Thursday, June 16, 2016

Sephardic and Hidden Jews (Marranos) of Jamaica

Nadene Goldfoot                                                        

                                                                                 
Jews  were living on the island of Jamaica in 1577 and were free to live and work there.  

The English occupied this island of Jamaica in 1655.  It wasn't until the British  took the island in 1655 that Jews were permitted to practice their religion openly and establish a Jewish community, including synagogues and cemeteries. 
                                                                           

Columbus had sailed from Spain in 1492 and bumped into islands that were close to North America.  "He  visited Jamaica on his second trip to the New World and in 1503 claimed it for Spain. The island was granted to Columbus’ descendants as a personal possession."  

 Many believe that Columbus could have been a Marrano Jew of Italy.  He wrote to his son in the Hebrew script.  This was the time that Spain had the Spanish Inquisition starting and Jews had to either leave Spain or convert to Catholicism.  Thus, when a family couldn't afford to leave the country, they hid the fact that they were Jewish;  thus the term, and a negative one it is, of Marrano.  They were hidden Jews.  They went through the pretense of being Catholic.  
                                                                             
Secret Seder in Spain during Spanish Inquisition by Marranos (Anusim)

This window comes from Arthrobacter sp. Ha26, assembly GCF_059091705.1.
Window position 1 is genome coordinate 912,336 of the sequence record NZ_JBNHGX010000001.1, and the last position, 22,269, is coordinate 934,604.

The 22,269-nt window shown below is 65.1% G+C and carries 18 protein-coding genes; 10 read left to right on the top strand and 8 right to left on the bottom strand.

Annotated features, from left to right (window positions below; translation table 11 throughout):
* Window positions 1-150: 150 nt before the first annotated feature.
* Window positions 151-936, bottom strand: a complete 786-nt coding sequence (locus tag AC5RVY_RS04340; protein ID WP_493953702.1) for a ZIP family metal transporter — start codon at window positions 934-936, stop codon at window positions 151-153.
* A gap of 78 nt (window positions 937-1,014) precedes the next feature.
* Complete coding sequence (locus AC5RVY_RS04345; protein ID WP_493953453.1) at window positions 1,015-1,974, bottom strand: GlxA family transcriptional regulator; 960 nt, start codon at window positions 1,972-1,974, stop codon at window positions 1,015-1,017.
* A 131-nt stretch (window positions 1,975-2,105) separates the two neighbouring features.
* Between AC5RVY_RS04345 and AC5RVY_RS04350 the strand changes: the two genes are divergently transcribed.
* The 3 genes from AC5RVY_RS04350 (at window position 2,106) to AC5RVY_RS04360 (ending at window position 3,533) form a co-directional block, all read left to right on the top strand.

By 1655, some Portuguese Marrano were probably already residents on the island.  Many Sephardim of Marrano origin established themselves shortly after 1655, and in the course of the 18th century, when the island's economy was doing very well, the Jewish settlement developed which benefited from the immigration of both the Portuguese Marranos and of the present Jews of that day.   Sephardi as well as Ashkenazi Jews who came from Europe, mainly from England had come here to settle.

"In 1577, Jews were free to live and work on the island, but it wasn't until the British conquered Jamaica in 1655 that Jews were permitted to practice their religion openly and establish a  Jewish community, including synagogues and cemeteries.

Even on this distant island, the Jews were subjected to many restrictions until 1831, and had played an important part in the life of Jamaica.  They filled every public office.

With the decline in the island's prosperity in the 19th century, the Jewish community diminished, and contributed some of the outstanding families in Jewish life in England, like the Henriques.